taking the words of Jesus seriously

 

Why would a mother—and my friend Vanessa is one of the most thoughtful loving mothers I know—beg her son, with closely shorn hair, to not wear his hood on a morning when temperatures are below freezing? Vanessa, whose son is black, resists the maternal urge to preserve her son’s health in deference to the instinct to ensure his safety: she wants her baby home alive at the end of a cold day.

 

Vanessa knows what black folks in America know and white folks are discovering: that the shooting of Trayvon Martin and Mike Brown and twelve-year-old Tamir Rice aren’t isolated incidents. They’re part of a pattern in which mamas of black sons must be afraid every day that the dark skin of their sons—ones with hoodies and ones without hoodies—will make someone else feel anxious enough to shoot them, to kill them.

 

My friend Micky has two sons who are black. I also have two sons, one who is white and one who is Indian. Micky and I are inviting other mamas to speak about what it’s like to be raising your son in America right now at Moms Speak Truth. We’re convinced that because each one of us can only experience the world in the skin we’re in, we need desperately to hear and know the stories of other moms like us.

 

Here are two of them:

 

 

 

What’s your story?

 

We’re inviting moms across the country to share, in 30-90 seconds, what it’s like to be raising your boy right now. We know that some mamas, still traumatized by recent events, are feeling too raw to speak. If that’s you, we pray that God would continue to heal your heart. But if you’re willing to speak to other moms on video, or can share this opp with a mom who’d like to speak:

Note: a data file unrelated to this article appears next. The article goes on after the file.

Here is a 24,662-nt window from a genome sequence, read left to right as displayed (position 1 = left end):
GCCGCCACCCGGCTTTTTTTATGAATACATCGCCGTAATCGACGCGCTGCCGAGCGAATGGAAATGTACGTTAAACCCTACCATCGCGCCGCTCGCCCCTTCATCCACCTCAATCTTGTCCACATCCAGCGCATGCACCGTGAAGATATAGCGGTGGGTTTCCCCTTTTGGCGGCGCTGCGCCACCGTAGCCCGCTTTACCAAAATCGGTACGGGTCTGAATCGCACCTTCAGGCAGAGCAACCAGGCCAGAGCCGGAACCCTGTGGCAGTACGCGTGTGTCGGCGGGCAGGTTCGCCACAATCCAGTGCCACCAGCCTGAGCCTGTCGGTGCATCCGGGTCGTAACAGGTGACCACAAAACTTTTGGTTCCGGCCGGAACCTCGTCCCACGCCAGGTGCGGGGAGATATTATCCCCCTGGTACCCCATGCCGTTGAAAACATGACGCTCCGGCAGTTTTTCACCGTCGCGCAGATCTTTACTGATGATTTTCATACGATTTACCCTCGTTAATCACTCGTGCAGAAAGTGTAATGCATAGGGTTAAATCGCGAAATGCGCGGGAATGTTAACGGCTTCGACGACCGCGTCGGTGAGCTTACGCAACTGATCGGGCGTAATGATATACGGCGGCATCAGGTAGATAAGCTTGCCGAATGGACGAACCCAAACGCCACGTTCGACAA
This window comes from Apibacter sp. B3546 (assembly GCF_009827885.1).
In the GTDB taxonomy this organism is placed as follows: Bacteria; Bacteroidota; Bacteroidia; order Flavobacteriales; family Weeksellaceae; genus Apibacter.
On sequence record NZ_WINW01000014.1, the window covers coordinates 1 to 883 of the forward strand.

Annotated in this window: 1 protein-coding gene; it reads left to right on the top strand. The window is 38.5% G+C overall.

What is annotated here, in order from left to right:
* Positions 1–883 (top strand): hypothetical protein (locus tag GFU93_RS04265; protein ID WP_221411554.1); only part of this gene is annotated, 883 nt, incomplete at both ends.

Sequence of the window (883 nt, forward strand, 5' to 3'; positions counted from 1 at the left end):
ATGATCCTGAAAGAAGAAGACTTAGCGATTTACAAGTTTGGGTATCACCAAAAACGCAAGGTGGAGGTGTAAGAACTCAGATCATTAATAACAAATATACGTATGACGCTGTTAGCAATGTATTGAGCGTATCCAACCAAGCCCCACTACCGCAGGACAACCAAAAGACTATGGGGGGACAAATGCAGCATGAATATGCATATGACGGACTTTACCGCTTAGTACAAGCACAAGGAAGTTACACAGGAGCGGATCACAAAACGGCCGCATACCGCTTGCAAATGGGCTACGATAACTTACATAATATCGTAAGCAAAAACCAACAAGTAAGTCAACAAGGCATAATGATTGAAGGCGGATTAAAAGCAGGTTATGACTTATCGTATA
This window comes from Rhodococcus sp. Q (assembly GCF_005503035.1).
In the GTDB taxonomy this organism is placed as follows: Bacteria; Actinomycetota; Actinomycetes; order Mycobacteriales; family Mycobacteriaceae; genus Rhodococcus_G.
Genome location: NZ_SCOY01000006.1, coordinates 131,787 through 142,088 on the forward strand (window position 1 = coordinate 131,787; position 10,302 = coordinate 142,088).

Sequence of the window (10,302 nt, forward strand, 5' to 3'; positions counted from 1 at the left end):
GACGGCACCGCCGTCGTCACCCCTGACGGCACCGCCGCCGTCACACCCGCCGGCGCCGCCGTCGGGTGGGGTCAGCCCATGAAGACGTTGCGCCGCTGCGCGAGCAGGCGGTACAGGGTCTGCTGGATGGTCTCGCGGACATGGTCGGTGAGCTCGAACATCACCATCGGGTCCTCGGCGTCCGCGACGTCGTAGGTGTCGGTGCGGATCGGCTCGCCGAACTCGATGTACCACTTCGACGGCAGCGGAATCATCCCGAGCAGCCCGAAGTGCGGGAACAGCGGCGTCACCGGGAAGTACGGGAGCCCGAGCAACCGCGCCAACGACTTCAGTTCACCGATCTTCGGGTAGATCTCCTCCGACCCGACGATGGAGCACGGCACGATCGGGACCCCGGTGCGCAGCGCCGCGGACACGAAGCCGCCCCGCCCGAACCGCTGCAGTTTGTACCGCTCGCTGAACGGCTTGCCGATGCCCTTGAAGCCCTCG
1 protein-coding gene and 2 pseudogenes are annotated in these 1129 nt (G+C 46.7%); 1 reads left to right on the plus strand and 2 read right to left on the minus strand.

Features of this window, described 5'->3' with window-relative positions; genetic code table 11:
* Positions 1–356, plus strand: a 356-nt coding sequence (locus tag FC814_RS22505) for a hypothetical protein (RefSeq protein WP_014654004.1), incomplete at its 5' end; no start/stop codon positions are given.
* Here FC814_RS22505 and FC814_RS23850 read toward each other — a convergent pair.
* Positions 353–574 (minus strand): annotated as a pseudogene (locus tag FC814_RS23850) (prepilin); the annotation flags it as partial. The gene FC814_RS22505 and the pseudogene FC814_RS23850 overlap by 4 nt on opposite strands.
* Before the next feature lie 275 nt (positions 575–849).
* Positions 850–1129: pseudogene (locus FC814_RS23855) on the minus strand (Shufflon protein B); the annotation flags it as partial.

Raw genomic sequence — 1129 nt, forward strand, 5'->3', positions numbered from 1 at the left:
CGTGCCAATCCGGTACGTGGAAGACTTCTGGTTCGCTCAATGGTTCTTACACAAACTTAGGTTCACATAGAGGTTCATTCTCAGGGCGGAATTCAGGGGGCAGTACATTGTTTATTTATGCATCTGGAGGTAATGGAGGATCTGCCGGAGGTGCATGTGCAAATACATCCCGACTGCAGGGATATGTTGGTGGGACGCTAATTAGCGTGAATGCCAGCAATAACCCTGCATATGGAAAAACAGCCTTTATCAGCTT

Email momsspeaktruth@gmail.com and we’ll send you a dropbox link where you can upload your video that we can share on YouTube, facebook and Twitter.

 

Questions about the assignment? Email MomsSpeakTruth@gmail.com or visit Moms Speak Truth

 

About The Author

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Margot Starbuck—author, collaborator and speaker—earned an MDiv from Princeton Theological Seminary and a Bachelor’s from Westmont College. She’s convinced that because God, in Jesus Christ, is with us and for us, we’ve been made to be with and for others. So she’s passionate about equipping folks to love our (sometimes unlikely) neighbors and is the author of seven books and collaborator on others. She enjoys speaking to audiences around the country that include: Messiah College, MOPs International, Young Life Women’s Weekend, Urban Promise Ministry Summit and Wheaton College Center for the Application of Christian Ethics. Margot lives downtown Durham, North Carolina, with her three teens.

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